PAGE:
If you are new to Twitter or the idea of tweet chats then I highly recommend participating using the website http://www.tweetchat.com. Login to the site using your Twitter username and password then type in the word medlibs into the box at the top of the page next to the go button. You will be able to follow the discussion very easily and you won’t have to worry about adding #medlibs to every post because it already does that for you. For more information about tweet chats check out this quick guide.
Researchers from Louisiana State University Health Sciences Center in Shreveport, LA are conducting a 15-20 minute survey to identify consumer health information services.
The researchers hope to receive responses from public libraries, academic institutions, hospitals and not-for-profit organizations involved in consumer health information services. The goal is to identify what services are currently offered, who is offering them and how often.
The data may be able to assist other organizations in implementing new consumer health information services. Organizations that participate will be entered for a drawing to win one of two $300 checks. After the survey period, 53 randomly chosen hospital librarians that complete the follow-up survey will receive $10 for their time and effort.
This research is possible through financial support from the Hospital Libraries Section of the Medical Library Association. The survey will be open from April 15, 2013 to April 30, 2013 at 11:45 pm Pacific time. If you are willing to participate, please go to https://www.surveymonkey.com/s/2012_CHISS.
Earlier last week people on medlib-l discussed (The perfect library storm) closures of hospital libraries. They are seeing a contradiction between Evidenced Based Medicine imperatives vs budget and resource demands on hospital libraries. Some are seeing how the increase in pricing and bundling practices have caused the hospitals to “throw it back to the physicians and staff” causing libraries to close. I interpret this statement to be that the hospitals are no longer willing to provide monies for institutional support of resources (the library) and require doctors and staff to buy their own resources.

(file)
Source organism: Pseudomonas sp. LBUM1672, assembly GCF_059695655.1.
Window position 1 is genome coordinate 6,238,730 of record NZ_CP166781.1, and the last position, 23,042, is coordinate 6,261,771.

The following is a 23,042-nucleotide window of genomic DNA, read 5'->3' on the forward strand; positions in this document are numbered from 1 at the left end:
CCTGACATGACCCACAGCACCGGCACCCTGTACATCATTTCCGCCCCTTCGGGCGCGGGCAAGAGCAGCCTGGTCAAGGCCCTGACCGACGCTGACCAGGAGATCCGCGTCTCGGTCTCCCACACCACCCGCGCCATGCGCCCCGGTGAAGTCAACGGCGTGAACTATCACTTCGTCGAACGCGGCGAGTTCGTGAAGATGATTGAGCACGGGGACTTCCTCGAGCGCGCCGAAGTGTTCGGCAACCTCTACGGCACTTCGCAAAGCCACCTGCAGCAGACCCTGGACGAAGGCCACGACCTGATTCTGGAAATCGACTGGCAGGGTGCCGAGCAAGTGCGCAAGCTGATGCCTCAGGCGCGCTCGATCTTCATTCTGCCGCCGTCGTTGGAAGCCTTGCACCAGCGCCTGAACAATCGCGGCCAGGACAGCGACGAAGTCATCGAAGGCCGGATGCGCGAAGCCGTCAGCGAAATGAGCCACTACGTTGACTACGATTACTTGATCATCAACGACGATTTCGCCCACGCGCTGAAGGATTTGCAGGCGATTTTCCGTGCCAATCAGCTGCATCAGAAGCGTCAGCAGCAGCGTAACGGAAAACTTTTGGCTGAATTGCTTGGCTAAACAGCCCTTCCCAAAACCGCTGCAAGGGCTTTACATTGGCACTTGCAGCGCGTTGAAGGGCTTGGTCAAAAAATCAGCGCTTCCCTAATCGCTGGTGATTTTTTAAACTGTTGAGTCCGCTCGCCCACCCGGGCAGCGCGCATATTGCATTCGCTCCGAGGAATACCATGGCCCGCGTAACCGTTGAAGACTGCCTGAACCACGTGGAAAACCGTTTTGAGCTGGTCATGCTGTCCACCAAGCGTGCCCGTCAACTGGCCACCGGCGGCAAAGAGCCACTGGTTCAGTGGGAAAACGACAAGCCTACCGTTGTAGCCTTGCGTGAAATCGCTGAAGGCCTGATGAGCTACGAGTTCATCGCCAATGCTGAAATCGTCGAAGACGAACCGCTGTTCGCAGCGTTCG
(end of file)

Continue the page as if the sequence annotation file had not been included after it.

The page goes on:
This email conversation is very timely. It turns out this week I will be in Tulsa, OK teaching the class, “The Evolving Librarian: Responding to changes in the workplace and in healthcare.” Technology changes, social changes and healthcare changes have forced hospital librarians to step back and really change the way we do things.
Personally, we hospital librarians need to start treating our library like a hospital department and not a library. I mentioned this in my medlib-l post. I know this statment sounds odd because you might think we do that already. I think we could do better. I think librarians not only need to align their goals to the hospitals, but they need to make the hospital’s goals their goals.
With the Affordable Care Act, hospitals stand to lose 1% of their Medicare payments in penalties if patients with specific conditions are readmitted within 1 month of discharge. By 2015 it will be 3%. That is billions of dollars. To put it in perspective, Barnes-Jewish Hospital in St. Louis will lose $2 million dollars according to Kaiser Health News. Dr. John Lynch the chief medical officer of Barnes-Jewish says they could absorb the loss this year but not over time if penalties continue to accumulate.